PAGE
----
David gives a rundown of what CDs should’ve found their way into your collection during the past year — everything from “Elephant” to “Elephunk.”
In 2001, post-punk revivalists like the Strokes and Black Rebel Motorcycle Club were touted as the ones who’d finally overthrow the prefabricated pop royals Britney, Christina and Justin. But despite considerable buzz, no musical revolution swept these bands onto the airwaves. Two years later, they’re trying it again.
Proclaimed the Jackie Robinson of rock music, Living Colour not only opened the door for black musicians, it also succeeded in threatening the glam-metal establishment long before “Smells Like Teen Spirit.” A decade later, an interracial group like Sevendust is among metal’s most prominent outfits, having benefited from Living Colour’s example and their influence. Unfortunately, the band’s new album proves they are just as apt as their musical heroes to stumble.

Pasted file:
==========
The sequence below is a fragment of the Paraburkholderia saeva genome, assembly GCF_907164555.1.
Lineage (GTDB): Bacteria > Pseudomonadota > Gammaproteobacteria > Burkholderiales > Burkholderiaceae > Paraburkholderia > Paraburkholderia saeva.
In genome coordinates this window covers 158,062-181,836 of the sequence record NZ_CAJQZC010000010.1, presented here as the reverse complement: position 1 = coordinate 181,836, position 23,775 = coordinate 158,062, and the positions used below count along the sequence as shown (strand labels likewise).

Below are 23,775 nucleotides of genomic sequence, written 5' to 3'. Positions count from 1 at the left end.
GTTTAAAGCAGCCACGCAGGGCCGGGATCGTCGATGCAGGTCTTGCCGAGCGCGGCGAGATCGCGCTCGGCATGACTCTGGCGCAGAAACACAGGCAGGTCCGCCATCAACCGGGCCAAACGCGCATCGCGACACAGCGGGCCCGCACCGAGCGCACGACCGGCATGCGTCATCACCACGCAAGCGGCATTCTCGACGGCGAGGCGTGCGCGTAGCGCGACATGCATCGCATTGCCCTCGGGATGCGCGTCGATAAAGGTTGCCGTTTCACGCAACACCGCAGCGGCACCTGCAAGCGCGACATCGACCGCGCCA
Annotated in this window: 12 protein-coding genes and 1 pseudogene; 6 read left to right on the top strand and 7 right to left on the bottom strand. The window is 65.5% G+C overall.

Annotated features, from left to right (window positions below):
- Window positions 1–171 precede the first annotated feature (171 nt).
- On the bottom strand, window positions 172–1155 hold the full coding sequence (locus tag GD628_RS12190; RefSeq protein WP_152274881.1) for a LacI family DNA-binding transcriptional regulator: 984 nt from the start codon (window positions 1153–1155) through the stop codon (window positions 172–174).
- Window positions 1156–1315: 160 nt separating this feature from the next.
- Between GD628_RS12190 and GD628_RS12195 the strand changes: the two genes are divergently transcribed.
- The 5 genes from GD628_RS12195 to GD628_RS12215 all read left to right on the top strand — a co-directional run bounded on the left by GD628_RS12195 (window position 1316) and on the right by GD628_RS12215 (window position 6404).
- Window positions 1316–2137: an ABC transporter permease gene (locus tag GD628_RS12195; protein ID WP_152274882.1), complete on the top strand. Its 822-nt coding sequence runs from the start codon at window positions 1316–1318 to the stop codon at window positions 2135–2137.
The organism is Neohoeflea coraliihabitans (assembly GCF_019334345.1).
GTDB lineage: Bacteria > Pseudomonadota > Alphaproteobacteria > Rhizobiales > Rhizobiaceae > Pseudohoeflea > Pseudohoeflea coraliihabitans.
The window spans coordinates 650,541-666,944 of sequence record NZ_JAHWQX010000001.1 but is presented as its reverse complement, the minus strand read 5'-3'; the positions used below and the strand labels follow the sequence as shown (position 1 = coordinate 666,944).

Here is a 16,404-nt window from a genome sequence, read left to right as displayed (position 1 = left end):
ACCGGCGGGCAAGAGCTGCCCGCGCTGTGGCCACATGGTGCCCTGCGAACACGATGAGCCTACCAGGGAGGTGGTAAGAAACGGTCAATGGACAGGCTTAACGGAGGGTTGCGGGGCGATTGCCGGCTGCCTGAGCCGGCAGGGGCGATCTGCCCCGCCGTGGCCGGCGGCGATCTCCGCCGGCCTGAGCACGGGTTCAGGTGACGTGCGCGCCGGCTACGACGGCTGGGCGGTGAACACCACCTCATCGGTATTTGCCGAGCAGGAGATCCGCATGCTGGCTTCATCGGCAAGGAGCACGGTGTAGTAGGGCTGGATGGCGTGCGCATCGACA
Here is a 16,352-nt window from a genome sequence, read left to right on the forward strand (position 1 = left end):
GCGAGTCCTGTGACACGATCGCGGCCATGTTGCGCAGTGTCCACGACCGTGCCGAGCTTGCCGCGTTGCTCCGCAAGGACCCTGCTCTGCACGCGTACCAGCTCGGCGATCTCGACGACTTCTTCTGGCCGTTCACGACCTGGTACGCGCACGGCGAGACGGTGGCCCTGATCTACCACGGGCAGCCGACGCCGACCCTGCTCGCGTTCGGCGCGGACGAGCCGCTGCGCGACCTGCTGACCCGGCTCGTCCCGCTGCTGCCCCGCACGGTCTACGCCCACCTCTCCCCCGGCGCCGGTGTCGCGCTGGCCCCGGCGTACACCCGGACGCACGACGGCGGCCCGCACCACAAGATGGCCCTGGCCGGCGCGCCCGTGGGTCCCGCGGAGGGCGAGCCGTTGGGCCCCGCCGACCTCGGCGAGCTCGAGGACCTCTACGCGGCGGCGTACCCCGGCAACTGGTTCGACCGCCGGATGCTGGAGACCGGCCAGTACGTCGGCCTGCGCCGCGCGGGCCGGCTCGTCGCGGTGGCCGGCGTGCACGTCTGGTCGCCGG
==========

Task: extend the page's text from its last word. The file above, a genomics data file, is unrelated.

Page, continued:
Still frequently compared to the fellow male-female rock duo, the White Stripes, Denmark’s the Raveonettes proved at their recent Minneapolis concert Tuesday that they rock as hard — and as loud — as Detroit’s finest.
While the hip-hop mainstream is still artistically languishing — under the sway of homogenous artists that extol the same-old false glories of gross materialism and a thug’s life — genre-jumping artists like Atmosphere and Bubba Sparxxx have come out with two of the best rap albums this year.
Staring down a much-publicized and terminal case of cancer, singer-songwriter Warren Zevon completed one last album before he passed away last week. Find out if what he wanted to say.
Thirteen years after last recording together, Jane’s Addiction have released a new album, “Strays.” David let’s you know whether the Los Angeles-based, alternative rock legends have trumped their past achievements or they’re just cashing in.